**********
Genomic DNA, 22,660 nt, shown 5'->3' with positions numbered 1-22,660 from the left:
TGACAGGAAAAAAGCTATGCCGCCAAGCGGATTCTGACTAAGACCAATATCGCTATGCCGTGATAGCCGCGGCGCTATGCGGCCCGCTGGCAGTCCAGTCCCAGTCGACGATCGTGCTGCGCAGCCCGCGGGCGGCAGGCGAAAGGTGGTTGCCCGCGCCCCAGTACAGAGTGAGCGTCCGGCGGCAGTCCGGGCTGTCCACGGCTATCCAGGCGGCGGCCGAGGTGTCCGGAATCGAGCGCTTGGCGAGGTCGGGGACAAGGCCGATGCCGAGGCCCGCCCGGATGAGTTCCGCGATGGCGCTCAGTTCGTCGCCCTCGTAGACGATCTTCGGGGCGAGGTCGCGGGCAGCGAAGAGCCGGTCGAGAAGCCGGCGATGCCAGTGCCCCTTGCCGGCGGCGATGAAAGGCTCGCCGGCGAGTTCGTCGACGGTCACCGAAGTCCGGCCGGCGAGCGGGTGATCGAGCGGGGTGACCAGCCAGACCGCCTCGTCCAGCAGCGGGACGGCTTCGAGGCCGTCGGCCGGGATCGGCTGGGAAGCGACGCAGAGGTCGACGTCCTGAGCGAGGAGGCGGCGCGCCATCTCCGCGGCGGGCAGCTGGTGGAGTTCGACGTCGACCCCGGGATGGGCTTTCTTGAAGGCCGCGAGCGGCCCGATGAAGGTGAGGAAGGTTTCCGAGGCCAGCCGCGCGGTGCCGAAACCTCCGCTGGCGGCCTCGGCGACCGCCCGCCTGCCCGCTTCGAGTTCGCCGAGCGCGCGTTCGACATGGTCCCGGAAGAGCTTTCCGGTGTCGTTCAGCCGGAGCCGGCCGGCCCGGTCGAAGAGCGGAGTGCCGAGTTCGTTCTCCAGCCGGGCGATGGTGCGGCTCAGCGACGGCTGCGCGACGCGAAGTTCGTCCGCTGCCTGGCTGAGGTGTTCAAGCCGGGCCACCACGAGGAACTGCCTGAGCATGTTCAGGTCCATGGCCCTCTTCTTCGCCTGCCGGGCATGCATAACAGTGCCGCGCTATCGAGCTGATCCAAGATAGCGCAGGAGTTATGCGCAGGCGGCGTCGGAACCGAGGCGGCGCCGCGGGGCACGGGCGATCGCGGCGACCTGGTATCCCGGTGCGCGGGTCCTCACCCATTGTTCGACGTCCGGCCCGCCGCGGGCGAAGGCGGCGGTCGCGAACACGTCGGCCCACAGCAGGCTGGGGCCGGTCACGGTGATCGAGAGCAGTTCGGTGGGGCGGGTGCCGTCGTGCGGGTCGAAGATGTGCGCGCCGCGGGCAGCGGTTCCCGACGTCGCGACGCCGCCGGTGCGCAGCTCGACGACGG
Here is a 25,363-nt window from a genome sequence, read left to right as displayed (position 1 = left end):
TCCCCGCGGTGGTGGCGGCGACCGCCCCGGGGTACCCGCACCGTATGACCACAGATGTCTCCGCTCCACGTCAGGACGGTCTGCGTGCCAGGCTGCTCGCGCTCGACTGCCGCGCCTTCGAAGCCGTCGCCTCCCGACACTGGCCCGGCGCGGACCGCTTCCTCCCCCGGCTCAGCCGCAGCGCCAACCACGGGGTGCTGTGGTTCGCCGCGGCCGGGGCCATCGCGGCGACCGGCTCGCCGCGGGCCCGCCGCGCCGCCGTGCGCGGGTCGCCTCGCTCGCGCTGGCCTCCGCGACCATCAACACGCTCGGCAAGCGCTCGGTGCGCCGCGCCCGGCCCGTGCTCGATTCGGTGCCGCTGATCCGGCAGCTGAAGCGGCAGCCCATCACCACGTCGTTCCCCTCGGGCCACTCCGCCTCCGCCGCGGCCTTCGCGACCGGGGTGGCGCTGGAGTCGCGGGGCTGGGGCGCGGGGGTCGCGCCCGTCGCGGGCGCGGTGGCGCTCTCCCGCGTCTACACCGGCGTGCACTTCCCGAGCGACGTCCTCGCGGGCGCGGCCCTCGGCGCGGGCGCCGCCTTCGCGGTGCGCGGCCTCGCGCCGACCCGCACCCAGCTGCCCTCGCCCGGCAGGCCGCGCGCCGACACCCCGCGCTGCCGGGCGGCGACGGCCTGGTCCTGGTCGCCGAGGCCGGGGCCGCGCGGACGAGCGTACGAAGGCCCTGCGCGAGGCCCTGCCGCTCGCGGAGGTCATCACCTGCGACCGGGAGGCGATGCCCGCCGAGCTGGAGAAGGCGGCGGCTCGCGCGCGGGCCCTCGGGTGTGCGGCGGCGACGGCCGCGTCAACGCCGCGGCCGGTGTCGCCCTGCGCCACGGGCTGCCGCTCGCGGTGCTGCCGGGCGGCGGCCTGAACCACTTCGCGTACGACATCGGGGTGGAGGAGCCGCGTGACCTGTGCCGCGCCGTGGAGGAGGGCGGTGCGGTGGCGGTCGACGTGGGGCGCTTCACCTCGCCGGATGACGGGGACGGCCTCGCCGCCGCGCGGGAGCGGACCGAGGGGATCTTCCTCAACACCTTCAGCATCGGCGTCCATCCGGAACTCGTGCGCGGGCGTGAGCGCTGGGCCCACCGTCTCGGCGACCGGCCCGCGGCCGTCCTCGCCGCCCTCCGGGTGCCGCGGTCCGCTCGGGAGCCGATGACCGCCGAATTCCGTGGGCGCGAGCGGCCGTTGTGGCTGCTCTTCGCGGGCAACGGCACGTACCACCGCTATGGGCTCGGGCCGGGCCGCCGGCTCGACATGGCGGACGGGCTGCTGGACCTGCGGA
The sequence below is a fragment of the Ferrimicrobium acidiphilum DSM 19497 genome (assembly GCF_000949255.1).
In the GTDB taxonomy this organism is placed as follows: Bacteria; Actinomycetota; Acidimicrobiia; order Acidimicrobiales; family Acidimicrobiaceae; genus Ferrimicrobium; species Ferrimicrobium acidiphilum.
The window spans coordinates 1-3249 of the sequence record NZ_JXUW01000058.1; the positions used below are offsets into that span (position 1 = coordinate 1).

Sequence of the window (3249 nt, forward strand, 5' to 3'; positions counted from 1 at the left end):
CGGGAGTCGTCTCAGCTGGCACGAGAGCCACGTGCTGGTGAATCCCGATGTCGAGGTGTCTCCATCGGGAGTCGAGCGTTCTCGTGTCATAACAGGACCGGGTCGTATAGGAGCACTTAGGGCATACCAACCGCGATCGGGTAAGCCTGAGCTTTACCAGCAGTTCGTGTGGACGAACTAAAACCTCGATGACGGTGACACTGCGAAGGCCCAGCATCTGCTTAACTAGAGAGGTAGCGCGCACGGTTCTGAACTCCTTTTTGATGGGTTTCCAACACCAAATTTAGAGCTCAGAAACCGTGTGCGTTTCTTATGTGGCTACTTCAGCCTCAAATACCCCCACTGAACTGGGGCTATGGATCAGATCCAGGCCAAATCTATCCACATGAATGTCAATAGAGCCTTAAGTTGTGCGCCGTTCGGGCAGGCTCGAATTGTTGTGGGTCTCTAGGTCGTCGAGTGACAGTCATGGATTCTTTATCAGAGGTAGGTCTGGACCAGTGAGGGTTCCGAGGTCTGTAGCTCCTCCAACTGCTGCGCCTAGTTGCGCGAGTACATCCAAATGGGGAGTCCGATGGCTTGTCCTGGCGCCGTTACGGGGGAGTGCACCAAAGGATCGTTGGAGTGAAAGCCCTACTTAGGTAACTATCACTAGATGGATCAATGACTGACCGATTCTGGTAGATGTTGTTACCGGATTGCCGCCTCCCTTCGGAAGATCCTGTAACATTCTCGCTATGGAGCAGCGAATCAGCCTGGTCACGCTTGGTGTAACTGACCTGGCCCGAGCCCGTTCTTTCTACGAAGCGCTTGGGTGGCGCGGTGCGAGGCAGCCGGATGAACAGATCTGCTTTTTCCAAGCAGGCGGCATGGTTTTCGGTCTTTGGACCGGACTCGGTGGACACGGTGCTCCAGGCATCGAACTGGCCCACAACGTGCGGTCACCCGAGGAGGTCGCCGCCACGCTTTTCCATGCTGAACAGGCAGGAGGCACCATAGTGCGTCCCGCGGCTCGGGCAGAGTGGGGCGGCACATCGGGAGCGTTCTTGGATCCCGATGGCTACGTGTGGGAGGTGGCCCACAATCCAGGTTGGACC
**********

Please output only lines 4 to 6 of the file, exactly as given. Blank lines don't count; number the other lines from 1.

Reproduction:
TCCCCGCGGTGGTGGCGGCGACCGCCCCGGGGTACCCGCACCGTATGACCACAGATGTCTCCGCTCCACGTCAGGACGGTCTGCGTGCCAGGCTGCTCGCGCTCGACTGCCGCGCCTTCGAAGCCGTCGCCTCCCGACACTGGCCCGGCGCGGACCGCTTCCTCCCCCGGCTCAGCCGCAGCGCCAACCACGGGGTGCTGTGGTTCGCCGCGGCCGGGGCCATCGCGGCGACCGGCTCGCCGCGGGCCCGCCGCGCCGCCGTGCGCGGGTCGCCTCGCTCGCGCTGGCCTCCGCGACCATCAACACGCTCGGCAAGCGCTCGGTGCGCCGCGCCCGGCCCGTGCTCGATTCGGTGCCGCTGATCCGGCAGCTGAAGCGGCAGCCCATCACCACGTCGTTCCCCTCGGGCCACTCCGCCTCCGCCGCGGCCTTCGCGACCGGGGTGGCGCTGGAGTCGCGGGGCTGGGGCGCGGGGGTCGCGCCCGTCGCGGGCGCGGTGGCGCTCTCCCGCGTCTACACCGGCGTGCACTTCCCGAGCGACGTCCTCGCGGGCGCGGCCCTCGGCGCGGGCGCCGCCTTCGCGGTGCGCGGCCTCGCGCCGACCCGCACCCAGCTGCCCTCGCCCGGCAGGCCGCGCGCCGACACCCCGCGCTGCCGGGCGGCGACGGCCTGGTCCTGGTCGCCGAGGCCGGGGCCGCGCGGACGAGCGTACGAAGGCCCTGCGCGAGGCCCTGCCGCTCGCGGAGGTCATCACCTGCGACCGGGAGGCGATGCCCGCCGAGCTGGAGAAGGCGGCGGCTCGCGCGCGGGCCCTCGGGTGTGCGGCGGCGACGGCCGCGTCAACGCCGCGGCCGGTGTCGCCCTGCGCCACGGGCTGCCGCTCGCGGTGCTGCCGGGCGGCGGCCTGAACCACTTCGCGTACGACATCGGGGTGGAGGAGCCGCGTGACCTGTGCCGCGCCGTGGAGGAGGGCGGTGCGGTGGCGGTCGACGTGGGGCGCTTCACCTCGCCGGATGACGGGGACGGCCTCGCCGCCGCGCGGGAGCGGACCGAGGGGATCTTCCTCAACACCTTCAGCATCGGCGTCCATCCGGAACTCGTGCGCGGGCGTGAGCGCTGGGCCCACCGTCTCGGCGACCGGCCCGCGGCCGTCCTCGCCGCCCTCCGGGTGCCGCGGTCCGCTCGGGAGCCGATGACCGCCGAATTCCGTGGGCGCGAGCGGCCGTTGTGGCTGCTCTTCGCGGGCAACGGCACGTACCACCGCTATGGGCTCGGGCCGGGCCGCCGGCTCGACATGGCGGACGGGCTGCTGGACCTGCGGA
The sequence below is a fragment of the Ferrimicrobium acidiphilum DSM 19497 genome (assembly GCF_000949255.1).
In the GTDB taxonomy this organism is placed as follows: Bacteria; Actinomycetota; Acidimicrobiia; order Acidimicrobiales; family Acidimicrobiaceae; genus Ferrimicrobium; species Ferrimicrobium acidiphilum.